Fox Business Channel: A Great Start


The channel has a few rough spots. But it's fun to watch, which may well draw the nonbusiness and younger viewers Fox seeks

You can understand the confusion. Here I was, channel surfing in search of Rupert Murdoch's newly launched Fox Business Network, and I'm suddenly watching The Donald's 25-year-old daughter, Ivanka Trump, showing off a new line of diamond jewelry. Bracelets instead of bonds? Well, get used to it. The Fox Business Network ain't your grandfather's business channel. And that's the point.

Sure, the News Corp. (NWS) offering has the look, feel, and gravitas of the other business news channel, the incumbent CNBC, controlled by General Electric (GE). Fox has its own "Money Honey" reporting from the New York Stock Exchange floor in Nicole Petallides, who doesn't have the stature of CNBC's Maria Bartiromo but works the floor with the same gusto. Yet Fox Business, which promotes itself with on-air promos that declare "finally, a second opinion," also has a guy named Cody Willard.

Co-anchor Willard, a former hedge fund trader, is Fox Business' long-haired, all-black-wearing alter ego. Along with longtime Fox News correspondent Rebecca Gomez, Willard patrols the Bull & Bear bar at Manhattan's Waldorf-Astoria Hotel, grinning through FBN's after-market-close show, Happy Hour. Mixing interviews with out-of-nowhere investment pearls, Willard chomps cheese during one segment, flaunting his, shall we say, romantic abilities while crowding a table of friends. Willard also ogled Ivanka Trump in a segment in which she talked about real estate, The Apprentice, and those gaudy baubles.

Be Very Afraid

Does Fox Business have a chance? You bet. And if I were top NBC executive Jeff Zucker I'd be hustling full-time to stay ahead. FBN may have just a third of CNBC's households (for now, FBN is available only on a little more than 30 million households served by the country's satellite or cable TV systems), but that's temporary. Especially since Murdoch is famous for spending and spending big to launch his progeny.

Wanna spice up the opening bell? Try a little Price Is Right takeoff. Do viewers really want to see anchors Tom Sullivan and Cheryl Casone guess the stock prices of Google (GOOG) and Wal-Mart (WMT)? I don't know, but I did.

Sure, not everything works. The pre-market show, Money for Breakfast, looks like a coffee klatch at Grandma's house. Five folks stuffed on a single coach, with each trying to sound profound. It was one kibitzer too many for me. But when the show turns to Eric Bolling, who runs down the hot business blogs, the show comes to life with the kind of sparkle that will no doubt bring in the younger viewers Fox specializes in luring.

What FBN Gets Right

Murdoch's grand vision of bringing sometimes thick business news to the masses is never more evident than when FBN sends one of its reporters through the hallways of a half-built condo in Chicago to showcase the difficulties the builder is having finding money to complete the project. Yup, the guy is in the crosshairs of a national economic disaster.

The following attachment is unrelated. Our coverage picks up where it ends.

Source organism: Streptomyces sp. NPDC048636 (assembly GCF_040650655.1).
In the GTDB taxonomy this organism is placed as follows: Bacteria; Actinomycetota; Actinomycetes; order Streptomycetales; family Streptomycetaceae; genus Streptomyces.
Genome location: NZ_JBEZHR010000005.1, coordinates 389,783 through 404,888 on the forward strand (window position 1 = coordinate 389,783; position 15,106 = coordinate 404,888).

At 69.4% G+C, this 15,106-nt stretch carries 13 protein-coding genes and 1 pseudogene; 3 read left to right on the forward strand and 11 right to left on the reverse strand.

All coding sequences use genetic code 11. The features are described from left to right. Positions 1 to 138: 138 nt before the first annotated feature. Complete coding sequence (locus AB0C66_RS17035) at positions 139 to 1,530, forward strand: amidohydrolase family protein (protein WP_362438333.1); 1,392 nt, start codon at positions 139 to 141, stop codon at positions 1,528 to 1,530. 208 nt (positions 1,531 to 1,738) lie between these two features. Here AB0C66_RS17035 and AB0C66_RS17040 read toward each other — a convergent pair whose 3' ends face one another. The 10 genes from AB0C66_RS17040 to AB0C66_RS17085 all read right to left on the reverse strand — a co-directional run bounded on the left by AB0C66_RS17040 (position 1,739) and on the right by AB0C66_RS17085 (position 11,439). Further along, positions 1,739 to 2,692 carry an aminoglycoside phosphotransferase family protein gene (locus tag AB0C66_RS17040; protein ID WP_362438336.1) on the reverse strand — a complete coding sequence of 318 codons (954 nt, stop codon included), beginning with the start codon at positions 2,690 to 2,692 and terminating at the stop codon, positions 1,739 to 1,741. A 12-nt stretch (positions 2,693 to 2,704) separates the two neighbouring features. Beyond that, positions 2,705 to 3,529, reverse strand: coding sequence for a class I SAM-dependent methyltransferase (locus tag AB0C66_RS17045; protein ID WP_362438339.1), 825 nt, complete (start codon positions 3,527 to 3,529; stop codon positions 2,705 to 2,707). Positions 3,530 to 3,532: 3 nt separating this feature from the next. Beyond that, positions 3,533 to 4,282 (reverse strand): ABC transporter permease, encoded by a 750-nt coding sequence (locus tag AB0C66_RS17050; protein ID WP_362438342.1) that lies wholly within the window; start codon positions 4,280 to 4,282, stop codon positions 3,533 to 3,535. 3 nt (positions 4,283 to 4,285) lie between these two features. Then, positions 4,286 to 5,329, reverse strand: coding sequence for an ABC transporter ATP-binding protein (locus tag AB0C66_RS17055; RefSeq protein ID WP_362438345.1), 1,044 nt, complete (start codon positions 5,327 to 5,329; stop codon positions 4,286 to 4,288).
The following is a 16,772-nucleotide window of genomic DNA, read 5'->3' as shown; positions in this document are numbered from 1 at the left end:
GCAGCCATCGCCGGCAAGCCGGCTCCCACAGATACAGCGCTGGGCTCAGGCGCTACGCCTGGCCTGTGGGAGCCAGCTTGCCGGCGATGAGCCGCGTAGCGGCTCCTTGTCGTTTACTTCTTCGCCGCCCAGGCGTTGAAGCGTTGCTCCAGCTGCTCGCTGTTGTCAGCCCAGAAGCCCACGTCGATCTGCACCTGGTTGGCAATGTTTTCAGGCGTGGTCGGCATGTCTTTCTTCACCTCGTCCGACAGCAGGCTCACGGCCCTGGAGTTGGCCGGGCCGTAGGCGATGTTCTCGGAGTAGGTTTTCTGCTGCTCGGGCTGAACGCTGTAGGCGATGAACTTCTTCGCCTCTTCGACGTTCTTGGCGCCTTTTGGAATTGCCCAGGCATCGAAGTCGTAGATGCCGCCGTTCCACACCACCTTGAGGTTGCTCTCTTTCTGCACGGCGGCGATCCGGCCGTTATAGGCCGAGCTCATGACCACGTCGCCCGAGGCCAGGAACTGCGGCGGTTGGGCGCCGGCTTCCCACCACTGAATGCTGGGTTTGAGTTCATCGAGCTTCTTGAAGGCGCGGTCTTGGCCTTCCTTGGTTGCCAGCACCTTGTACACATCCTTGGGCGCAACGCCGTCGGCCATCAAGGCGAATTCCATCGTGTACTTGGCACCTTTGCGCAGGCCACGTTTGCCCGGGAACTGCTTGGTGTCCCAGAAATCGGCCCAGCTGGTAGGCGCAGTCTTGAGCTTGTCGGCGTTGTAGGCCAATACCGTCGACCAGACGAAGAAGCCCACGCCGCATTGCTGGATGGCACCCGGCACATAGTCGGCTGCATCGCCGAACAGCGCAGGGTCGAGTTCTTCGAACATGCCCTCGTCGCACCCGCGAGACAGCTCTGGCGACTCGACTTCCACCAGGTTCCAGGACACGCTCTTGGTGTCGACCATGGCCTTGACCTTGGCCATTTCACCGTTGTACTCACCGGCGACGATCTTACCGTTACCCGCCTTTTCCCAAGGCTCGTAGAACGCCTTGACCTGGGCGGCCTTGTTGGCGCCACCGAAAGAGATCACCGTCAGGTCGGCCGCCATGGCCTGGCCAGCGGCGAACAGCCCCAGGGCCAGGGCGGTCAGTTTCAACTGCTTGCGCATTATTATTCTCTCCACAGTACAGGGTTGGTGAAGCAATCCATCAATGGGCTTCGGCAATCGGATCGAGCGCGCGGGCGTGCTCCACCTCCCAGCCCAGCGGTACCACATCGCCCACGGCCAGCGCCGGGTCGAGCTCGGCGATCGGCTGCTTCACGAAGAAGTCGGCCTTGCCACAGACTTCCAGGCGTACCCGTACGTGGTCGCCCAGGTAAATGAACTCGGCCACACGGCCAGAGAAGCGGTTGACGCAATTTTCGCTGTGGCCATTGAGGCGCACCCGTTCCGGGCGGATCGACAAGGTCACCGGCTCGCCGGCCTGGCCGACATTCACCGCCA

There's no mistaking this for anything but a Fox offering, with the best and not-so-swell inspirations of Roger Ailes, Murdoch's top news lieutenant and perhaps the smartest guy behind a camera. The channel's graphics are loud and busy—with a sliding data line on the bottom of the screen that looks less like a ticker than some leftover NFL scores from Fox Sports. But whoever invented the Fox Fifty—and I'm betting it was Ailes—hit pay dirt, spotlighting 50 top stocks for closer FBN attention.

Ailes seems to have also imported his Fox News touch, which gives business news added lift in what I'm betting will be a successful attempt to bring nonbusiness-news watchers to his channel. It's pure talk radio, and it hews to the right, like much of what News Corp. offers. America's Nightly Scoreboard anchor David Asman skewers liberal Democrats for the mistake of one second-level congressional aide who encouraged House staffers to get inoculated before going to NASCAR events. Is that business news? Who cares. It was totally engrossing TV.

I'm sure Ailes & Co. are working to smooth out what seemed to be some less-than-wonderful technical moments. Scenes of onlookers and clattering of plates at the Bull & Bear were chaotic to the point of distraction. The picture was a little fuzzy and the sound occasionally muffled. But FBN already has some big-league advertisers—TD Ameritrade (AMTD) and LendingTree among them—and I'm betting others will come calling soon enough for a cable channel that is going to expand the entire business-news category through its clever segments and substantial market coverage. Murdoch clearly wants to bring business to Main Street, NASCAR, and younger folks who like to mix stock chatter with their after-hour cocktails. After one day on the air, I'm betting he's already headed into a bull market.

Grover covers the media and entertainment industry for Bloomberg Businessweek in Los Angeles.

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